T-minus 3 days!!! The West Line is set to open this week and there isn’t one source of local media that has gone without running a story about it. With that said, plenty of naysayers will be ready to point out the inefficiencies and ineffectiveness of the light rail without having ever used it. If you ask five friends if they have ever taken light rail in Denver, chances are that maybe two of them will say yes. The others are likely to give you a sob story about the inconvenience of the system or how it goes no where but the suburbs. While it is a fair argument that the system is not a great resource for navigating every corner of the city, it is still likely that many missed opportunities to use rail occur every day for people who could benefit highly from it. Thus, I would like to supply you with some convincing debate points to retaliate ignorance in any social situation regarding light rail this week. Here are some points to use in convincing your Denver friends that rail is not to be taken lightly:

1. Young People

Young people have been pouring into Denver for the past several years. We have grown a national reputation for being a young, progressive and exciting lifestyle city. This population is important because most young adults are migrating back to cities. Hit hard by the recession, young people are putting off mortgages and car purchases to deal with debts and other expenses. This makes them more eligible candidates for other modes of transportation outside of automobiles. In addition, it makes for more rental construction in the city.

2. Density

Following the previous point, Denver is densifying! Not only are thousands of new residents moving in every year, but thousands of new units are being constructed to accommodate them in the inner core. While these developments are in most every neighborhood, it’s good to note that multiple urban stops on the light rail system have high-density residential projects being constructed or planned on blocks adjacent to the stops. As these locations become increasingly reinforced by denser populations, more people will have direct access to the system. Buildings providing density will likely also incorporate other commercial amenities that people will want to reach…making the stops more destinational.

Cadence Union Station

Holland Partners - Union Station


3. New (and renewed) Neighborhoods

One of the biggest complaints around town about light rail is that the stops do not land people in the places they need to go. Sure, many of the stations land you in seas of parking, in low-density residential neighborhoods or in areas with little activity. It is important to take a moment to consider all of the opportunities available through these circumstances. Of course everyone knows that the Union Station desert is quick becoming a mini Dubai (ok, so maybe that’s a stretch). This will no doubt be the most active stop in the city, but it is one of many stops that have the chance to make themselves from scratch. The 10th/Osage St. station has already made some serious headway in transforming the Lincoln Park neighborhood. Along the West Line, the Sun Valley neighborhood could be undergoing some serious transformation at the Decatur-Federal station. In addition, 38th/Blake St. Station along the East Line has had developers scouting land and opportunities for investment long before its opening.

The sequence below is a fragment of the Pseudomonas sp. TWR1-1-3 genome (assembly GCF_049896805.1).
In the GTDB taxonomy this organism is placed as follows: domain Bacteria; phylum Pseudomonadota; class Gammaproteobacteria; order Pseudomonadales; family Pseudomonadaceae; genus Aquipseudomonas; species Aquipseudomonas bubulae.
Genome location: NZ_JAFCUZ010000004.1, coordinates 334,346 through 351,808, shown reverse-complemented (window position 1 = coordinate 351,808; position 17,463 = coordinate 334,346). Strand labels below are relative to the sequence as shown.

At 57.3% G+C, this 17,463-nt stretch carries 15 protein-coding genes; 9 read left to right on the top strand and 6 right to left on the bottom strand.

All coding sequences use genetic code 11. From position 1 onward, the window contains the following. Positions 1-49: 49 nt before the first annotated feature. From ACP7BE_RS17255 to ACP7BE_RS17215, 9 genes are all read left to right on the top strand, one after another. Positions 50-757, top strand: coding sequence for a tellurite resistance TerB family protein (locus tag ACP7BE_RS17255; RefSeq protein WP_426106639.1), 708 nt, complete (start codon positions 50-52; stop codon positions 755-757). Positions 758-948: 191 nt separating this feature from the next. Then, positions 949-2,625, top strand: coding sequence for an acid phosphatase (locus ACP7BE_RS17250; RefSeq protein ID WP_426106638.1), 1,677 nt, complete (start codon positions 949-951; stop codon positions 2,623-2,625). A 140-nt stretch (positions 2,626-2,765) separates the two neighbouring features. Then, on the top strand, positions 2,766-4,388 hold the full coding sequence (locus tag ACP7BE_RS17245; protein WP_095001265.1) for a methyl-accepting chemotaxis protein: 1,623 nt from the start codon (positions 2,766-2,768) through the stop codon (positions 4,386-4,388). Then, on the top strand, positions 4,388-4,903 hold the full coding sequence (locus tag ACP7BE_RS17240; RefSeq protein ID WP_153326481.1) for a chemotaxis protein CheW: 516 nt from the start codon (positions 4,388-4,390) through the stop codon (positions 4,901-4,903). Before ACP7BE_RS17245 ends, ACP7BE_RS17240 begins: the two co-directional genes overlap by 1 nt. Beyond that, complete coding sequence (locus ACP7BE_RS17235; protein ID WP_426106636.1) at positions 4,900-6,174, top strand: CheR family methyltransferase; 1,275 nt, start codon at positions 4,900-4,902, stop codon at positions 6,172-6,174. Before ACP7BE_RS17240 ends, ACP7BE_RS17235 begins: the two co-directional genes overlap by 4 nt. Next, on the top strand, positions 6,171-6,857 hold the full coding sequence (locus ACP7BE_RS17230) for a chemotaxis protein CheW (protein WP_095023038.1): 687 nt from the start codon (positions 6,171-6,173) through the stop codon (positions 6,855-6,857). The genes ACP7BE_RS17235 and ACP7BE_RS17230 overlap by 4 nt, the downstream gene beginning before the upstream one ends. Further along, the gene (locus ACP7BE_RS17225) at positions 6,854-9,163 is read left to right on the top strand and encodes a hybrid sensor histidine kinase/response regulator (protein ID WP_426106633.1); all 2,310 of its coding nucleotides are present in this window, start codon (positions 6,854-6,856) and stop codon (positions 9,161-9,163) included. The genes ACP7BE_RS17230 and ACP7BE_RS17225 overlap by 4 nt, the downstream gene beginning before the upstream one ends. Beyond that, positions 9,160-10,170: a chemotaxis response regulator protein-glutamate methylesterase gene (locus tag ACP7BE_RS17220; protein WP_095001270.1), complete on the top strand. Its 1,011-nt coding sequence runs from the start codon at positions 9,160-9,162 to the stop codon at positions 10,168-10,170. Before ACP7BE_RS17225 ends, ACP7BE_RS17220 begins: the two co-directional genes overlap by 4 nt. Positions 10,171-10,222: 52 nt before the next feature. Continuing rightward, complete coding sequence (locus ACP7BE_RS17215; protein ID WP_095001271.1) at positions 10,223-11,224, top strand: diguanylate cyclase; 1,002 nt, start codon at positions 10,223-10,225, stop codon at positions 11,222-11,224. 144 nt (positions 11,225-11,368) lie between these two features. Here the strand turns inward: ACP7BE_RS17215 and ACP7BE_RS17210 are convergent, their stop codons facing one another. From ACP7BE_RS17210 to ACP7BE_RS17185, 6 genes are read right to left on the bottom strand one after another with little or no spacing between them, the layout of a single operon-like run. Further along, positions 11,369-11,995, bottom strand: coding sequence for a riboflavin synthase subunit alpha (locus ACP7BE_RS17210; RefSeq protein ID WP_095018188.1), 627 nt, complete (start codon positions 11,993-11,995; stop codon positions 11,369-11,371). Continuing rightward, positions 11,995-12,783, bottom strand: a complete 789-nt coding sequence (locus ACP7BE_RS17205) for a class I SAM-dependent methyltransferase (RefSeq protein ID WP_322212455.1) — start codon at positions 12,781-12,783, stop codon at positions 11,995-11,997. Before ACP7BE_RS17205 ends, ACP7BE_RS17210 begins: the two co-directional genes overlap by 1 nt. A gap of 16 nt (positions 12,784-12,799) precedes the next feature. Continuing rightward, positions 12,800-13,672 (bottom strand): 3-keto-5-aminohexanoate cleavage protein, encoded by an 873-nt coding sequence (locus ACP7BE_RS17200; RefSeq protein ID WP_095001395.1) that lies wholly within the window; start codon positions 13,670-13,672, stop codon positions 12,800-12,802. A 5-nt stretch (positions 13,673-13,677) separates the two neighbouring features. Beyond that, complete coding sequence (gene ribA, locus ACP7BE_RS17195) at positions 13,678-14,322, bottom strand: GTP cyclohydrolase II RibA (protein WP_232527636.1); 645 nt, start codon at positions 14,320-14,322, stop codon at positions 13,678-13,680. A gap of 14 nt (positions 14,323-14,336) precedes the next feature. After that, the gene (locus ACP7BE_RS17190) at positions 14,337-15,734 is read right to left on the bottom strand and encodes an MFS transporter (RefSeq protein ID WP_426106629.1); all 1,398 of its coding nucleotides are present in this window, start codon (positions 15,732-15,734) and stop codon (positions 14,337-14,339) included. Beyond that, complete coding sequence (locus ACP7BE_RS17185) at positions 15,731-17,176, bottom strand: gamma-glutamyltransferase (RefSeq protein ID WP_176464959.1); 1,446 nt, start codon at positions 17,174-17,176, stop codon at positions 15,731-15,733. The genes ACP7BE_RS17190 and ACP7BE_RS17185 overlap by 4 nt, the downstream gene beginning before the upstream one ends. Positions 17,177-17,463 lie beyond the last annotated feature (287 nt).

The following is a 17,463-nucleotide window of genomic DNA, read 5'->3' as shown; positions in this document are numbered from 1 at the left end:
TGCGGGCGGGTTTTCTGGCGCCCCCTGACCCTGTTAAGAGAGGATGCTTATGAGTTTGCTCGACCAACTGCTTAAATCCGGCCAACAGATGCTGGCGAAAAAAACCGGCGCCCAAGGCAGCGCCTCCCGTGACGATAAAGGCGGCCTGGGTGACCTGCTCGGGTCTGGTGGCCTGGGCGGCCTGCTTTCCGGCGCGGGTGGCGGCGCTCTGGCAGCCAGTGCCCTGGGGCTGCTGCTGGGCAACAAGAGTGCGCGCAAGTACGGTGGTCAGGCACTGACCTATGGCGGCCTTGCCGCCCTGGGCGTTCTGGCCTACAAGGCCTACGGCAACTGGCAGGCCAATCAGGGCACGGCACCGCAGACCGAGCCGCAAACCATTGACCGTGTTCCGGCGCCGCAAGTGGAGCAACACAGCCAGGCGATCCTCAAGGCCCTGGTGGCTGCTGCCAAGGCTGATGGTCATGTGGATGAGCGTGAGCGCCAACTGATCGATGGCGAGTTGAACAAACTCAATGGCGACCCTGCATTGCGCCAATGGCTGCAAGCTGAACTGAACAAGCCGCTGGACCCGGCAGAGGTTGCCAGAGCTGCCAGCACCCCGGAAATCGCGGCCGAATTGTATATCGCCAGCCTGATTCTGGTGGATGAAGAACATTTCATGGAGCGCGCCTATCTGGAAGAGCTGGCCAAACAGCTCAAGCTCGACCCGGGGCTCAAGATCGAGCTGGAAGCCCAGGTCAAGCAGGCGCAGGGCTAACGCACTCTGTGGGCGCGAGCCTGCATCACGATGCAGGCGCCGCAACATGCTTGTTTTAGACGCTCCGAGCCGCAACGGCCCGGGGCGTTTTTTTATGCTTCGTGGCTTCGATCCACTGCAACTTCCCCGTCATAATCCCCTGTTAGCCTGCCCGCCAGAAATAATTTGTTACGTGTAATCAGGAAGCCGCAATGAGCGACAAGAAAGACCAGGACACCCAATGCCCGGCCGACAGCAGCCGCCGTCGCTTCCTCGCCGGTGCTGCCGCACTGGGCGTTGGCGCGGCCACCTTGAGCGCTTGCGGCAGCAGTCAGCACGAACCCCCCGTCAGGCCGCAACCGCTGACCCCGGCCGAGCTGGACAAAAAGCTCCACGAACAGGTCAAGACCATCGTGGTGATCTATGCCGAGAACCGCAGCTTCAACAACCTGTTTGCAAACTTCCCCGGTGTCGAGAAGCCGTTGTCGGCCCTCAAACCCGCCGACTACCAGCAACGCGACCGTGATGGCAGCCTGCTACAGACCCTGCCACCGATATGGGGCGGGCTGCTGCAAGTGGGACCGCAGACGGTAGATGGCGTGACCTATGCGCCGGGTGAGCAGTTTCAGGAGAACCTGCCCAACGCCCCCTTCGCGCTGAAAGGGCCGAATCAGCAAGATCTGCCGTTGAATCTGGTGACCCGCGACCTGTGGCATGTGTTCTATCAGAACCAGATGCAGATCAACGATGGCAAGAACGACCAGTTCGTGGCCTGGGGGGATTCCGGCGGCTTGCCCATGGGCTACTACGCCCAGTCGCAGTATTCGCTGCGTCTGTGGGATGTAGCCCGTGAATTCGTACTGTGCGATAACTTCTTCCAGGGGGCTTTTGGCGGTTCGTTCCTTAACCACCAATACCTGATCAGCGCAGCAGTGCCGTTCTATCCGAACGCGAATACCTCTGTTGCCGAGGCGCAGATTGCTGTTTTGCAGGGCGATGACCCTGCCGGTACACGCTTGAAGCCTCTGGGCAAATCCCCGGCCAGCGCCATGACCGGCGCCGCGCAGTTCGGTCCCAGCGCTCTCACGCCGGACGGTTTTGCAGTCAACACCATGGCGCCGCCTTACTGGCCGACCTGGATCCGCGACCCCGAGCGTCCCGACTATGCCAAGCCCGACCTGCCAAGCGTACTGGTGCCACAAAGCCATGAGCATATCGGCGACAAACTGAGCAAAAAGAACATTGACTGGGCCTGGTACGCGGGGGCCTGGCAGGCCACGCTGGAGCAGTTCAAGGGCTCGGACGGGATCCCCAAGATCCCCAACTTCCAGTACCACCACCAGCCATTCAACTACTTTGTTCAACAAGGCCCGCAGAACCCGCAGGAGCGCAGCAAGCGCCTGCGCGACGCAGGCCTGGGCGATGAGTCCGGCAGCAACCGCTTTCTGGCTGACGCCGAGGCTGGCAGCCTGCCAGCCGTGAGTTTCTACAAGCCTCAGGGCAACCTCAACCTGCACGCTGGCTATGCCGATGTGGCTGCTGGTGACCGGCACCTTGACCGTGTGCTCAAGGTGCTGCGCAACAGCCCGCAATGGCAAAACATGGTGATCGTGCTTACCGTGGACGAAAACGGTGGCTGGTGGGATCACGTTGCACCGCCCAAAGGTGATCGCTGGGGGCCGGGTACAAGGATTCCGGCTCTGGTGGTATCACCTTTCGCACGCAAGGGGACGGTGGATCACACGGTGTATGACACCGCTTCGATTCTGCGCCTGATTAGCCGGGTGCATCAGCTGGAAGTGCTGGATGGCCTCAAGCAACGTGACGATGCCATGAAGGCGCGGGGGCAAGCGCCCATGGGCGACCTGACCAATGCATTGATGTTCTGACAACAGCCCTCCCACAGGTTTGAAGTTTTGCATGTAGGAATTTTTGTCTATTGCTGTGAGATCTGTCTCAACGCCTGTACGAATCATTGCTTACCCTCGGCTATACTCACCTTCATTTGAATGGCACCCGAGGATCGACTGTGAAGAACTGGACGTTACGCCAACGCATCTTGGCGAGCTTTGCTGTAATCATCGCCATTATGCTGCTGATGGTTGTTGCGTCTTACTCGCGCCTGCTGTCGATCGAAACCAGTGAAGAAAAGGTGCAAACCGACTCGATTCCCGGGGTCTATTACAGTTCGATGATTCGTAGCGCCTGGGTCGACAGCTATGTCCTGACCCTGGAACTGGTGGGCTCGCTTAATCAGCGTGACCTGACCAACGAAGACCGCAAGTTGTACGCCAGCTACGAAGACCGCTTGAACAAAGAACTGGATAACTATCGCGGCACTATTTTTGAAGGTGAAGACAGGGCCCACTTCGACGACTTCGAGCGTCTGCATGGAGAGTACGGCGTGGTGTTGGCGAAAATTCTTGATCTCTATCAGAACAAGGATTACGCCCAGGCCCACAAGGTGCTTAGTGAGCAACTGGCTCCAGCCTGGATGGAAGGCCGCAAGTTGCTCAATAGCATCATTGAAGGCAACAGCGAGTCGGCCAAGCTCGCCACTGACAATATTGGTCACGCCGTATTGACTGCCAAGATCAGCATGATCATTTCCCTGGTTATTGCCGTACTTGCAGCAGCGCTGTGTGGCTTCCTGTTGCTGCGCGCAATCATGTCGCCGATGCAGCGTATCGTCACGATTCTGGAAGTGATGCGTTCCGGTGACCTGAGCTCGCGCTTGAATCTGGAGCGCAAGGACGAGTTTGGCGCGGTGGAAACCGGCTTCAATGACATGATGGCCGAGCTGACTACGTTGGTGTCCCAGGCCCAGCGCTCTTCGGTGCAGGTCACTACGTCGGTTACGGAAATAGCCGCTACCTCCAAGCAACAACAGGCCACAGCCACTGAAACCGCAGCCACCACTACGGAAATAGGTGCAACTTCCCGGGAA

Union Station Development


4. Accessibility and Ease of Use

One giant win for the light rail that can be immediately felt is simply opening more access to the metro area. On April 26th, people in Golden can make the decision to ditch their cars and add to the already increasing number of people using light rail in Denver. Several neighborhoods and communities along the route will begin interacting in a way that was not previously possible. While it is safe to say that not everyone will leave their highway commute for rail, populations which may have struggled to make walking, biking or bussing work in their life now have another option. New populations and constituents will now be invited to contribute to the system’s success. In addition, adding new stations and lines means that this network has a greater value to a greater number of people. And you’ll now be able to ride through credit card payment (while this doesn’t seem like a big deterrent, I have had to forgo using light rail a handful of times because of this issue alone).

At the end of the day, light rail will continue to bloom all around the metro area. With the opening of a new line, the new challenge will be convincing people who are dead set on cars to give it a shot. Denver is already a touch ahead of the nation in its usage of alternative transportation options and this time last year light rail ridership was up almost 4.5% from 2010. Despite that fact, this is our chance to evolve from a player, to a leader. We have to convince a culture that is obsessed with cars to try something different. It’s easy to be a skeptic if you have yet to weigh the other available options. The light rail holds many benefits which can only be experienced by using it first-hand. So while I encourage you to get excited about the future, I challenge you to give light rail a shot. Even if you don’t become a daily commuter, make a conscious effort to take light rail the next time you can….or just ride it for fun!

[Were you shocked, excited or surprised by a great experience using light rail in the past? Keep up the positive light rail karma and share your story with us in the comments section!]